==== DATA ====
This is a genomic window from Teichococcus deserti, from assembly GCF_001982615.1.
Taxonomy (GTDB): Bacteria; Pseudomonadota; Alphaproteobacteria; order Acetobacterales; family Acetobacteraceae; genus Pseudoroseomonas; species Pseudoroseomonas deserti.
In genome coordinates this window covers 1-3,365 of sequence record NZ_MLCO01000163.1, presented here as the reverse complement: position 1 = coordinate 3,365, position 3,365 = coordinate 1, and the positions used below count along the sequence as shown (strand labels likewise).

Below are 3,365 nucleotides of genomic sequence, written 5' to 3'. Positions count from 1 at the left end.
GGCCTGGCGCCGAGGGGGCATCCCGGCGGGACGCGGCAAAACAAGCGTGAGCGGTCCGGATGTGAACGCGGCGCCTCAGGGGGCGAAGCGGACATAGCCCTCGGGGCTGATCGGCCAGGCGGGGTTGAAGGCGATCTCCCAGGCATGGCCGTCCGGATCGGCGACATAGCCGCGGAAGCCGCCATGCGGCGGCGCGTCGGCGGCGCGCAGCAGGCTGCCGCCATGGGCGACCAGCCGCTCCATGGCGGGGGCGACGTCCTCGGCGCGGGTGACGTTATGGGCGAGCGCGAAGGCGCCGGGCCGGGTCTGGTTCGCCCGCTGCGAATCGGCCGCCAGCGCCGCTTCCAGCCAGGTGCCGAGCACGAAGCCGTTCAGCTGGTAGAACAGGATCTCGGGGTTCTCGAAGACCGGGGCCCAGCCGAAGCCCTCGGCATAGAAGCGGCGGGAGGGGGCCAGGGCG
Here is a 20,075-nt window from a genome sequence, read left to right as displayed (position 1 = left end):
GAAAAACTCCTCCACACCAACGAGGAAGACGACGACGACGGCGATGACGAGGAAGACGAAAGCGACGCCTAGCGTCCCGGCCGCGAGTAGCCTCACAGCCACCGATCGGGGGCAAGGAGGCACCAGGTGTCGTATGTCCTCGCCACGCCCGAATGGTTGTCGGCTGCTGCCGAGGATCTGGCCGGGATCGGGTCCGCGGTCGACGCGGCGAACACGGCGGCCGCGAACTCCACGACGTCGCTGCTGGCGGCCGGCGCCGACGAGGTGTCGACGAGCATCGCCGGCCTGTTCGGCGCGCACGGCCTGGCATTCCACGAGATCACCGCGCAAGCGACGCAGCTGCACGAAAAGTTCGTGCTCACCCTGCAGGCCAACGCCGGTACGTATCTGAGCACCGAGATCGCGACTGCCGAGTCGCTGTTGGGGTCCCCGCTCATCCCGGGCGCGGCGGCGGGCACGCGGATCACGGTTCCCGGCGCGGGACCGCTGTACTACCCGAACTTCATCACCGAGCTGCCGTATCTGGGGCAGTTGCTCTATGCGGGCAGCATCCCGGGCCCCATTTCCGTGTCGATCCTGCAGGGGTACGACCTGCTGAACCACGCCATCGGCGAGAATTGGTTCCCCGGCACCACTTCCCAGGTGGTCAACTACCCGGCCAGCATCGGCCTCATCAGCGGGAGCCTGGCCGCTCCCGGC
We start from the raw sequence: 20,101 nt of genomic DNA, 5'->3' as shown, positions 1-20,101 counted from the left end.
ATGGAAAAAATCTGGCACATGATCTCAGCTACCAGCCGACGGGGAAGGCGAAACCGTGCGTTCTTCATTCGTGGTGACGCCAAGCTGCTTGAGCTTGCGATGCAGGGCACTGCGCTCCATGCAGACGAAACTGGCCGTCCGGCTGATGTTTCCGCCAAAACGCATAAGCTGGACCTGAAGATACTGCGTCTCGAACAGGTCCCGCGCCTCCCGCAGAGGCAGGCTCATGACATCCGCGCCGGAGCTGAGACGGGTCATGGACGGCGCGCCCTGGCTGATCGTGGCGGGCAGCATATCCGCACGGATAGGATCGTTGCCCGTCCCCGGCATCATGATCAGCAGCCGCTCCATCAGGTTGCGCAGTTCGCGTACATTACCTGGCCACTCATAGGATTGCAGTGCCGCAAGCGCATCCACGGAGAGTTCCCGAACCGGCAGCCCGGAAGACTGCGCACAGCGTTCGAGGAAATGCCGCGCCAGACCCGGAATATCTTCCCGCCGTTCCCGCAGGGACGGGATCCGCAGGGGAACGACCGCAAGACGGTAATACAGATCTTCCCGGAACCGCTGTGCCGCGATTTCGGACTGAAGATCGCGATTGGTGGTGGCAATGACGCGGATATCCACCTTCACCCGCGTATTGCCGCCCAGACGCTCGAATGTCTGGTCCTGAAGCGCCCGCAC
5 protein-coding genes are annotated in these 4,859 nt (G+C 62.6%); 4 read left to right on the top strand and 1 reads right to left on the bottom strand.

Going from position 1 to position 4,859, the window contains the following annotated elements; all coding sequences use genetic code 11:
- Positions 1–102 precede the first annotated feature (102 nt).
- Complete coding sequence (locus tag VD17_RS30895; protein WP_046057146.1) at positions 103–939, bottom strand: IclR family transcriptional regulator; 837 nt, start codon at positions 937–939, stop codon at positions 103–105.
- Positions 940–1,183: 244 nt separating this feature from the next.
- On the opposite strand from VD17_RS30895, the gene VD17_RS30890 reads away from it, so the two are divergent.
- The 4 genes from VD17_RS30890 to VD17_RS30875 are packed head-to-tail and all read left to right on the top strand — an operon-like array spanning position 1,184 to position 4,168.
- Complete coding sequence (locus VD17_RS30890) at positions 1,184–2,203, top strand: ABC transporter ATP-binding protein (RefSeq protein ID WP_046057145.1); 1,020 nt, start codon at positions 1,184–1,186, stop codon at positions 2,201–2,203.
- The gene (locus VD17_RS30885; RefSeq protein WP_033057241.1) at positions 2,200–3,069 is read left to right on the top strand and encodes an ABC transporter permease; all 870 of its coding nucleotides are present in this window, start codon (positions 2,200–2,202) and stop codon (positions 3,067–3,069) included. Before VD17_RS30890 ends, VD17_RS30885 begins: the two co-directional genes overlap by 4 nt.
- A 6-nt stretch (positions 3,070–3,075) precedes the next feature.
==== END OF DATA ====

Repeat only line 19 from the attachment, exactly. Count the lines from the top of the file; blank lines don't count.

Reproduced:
- A 6-nt stretch (positions 3,070–3,075) precedes the next feature.